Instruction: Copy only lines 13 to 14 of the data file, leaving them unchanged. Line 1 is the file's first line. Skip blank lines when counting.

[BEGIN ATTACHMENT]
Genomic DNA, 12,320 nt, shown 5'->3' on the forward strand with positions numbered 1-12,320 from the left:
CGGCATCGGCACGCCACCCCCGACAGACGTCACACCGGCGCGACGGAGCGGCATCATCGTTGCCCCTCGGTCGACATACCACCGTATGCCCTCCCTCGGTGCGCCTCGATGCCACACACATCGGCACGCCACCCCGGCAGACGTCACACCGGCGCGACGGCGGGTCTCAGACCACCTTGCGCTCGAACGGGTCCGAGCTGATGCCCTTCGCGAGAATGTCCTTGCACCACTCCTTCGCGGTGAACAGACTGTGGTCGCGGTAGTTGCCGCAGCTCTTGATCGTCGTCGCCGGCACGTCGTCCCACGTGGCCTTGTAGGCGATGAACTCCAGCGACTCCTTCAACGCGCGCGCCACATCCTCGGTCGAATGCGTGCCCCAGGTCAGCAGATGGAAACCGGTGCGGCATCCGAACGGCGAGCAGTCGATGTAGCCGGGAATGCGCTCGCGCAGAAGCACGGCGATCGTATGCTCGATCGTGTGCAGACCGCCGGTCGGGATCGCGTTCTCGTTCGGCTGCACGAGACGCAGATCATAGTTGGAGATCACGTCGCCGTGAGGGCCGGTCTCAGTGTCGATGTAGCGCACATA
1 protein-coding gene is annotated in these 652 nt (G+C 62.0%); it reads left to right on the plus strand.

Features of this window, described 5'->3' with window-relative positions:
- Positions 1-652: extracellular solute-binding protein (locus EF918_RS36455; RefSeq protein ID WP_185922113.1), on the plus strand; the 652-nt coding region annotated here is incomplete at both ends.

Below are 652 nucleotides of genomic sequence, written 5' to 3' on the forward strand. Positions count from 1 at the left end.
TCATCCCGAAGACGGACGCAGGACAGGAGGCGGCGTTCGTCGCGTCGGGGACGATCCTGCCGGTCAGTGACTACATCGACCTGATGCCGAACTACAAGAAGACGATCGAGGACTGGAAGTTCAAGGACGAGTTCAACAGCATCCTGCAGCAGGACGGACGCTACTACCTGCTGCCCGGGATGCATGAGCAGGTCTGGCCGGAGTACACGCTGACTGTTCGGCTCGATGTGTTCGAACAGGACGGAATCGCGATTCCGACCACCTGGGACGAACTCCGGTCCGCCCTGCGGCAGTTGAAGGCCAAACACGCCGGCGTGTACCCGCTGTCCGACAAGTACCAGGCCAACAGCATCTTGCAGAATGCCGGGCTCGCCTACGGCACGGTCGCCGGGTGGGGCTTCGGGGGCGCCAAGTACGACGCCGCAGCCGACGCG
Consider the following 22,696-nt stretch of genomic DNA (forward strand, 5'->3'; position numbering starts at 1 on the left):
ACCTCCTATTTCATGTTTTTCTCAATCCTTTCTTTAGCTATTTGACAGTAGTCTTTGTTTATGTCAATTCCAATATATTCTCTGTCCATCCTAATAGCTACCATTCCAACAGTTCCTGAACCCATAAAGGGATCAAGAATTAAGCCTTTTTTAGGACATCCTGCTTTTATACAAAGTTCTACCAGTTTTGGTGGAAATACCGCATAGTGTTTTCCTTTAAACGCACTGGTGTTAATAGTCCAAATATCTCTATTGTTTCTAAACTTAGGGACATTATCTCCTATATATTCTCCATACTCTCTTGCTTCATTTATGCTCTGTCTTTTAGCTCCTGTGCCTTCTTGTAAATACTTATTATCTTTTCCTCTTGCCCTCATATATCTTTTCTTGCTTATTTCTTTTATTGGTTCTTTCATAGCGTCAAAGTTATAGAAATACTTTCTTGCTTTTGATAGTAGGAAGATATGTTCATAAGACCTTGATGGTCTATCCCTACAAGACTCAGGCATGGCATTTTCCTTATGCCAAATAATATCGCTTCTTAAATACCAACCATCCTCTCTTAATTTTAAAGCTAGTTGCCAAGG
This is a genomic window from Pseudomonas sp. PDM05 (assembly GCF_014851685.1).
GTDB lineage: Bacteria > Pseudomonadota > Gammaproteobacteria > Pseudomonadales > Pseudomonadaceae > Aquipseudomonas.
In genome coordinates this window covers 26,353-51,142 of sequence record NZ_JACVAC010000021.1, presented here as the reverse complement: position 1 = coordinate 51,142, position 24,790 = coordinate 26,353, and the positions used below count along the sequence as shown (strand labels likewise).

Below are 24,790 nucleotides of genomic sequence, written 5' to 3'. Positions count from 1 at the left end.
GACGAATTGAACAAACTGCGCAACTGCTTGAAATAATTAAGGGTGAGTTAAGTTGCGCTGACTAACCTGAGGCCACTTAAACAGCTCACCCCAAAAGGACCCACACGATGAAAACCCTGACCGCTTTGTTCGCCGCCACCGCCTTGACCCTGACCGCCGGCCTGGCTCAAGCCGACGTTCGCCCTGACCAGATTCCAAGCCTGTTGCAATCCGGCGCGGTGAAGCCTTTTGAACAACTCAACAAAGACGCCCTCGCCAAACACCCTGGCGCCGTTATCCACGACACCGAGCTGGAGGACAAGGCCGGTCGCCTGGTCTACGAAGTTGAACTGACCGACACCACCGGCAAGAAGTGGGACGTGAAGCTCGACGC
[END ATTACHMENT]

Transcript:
Below are 24,790 nucleotides of genomic sequence, written 5' to 3'. Positions count from 1 at the left end.
GACGAATTGAACAAACTGCGCAACTGCTTGAAATAATTAAGGGTGAGTTAAGTTGCGCTGACTAACCTGAGGCCACTTAAACAGCTCACCCCAAAAGGACCCACACGATGAAAACCCTGACCGCTTTGTTCGCCGCCACCGCCTTGACCCTGACCGCCGGCCTGGCTCAAGCCGACGTTCGCCCTGACCAGATTCCAAGCCTGTTGCAATCCGGCGCGGTGAAGCCTTTTGAACAACTCAACAAAGACGCCCTCGCCAAACACCCTGGCGCCGTTATCCACGACACCGAGCTGGAGGACAAGGCCGGTCGCCTGGTCTACGAAGTTGAACTGACCGACACCACCGGCAAGAAGTGGGACGTGAAGCTCGACGC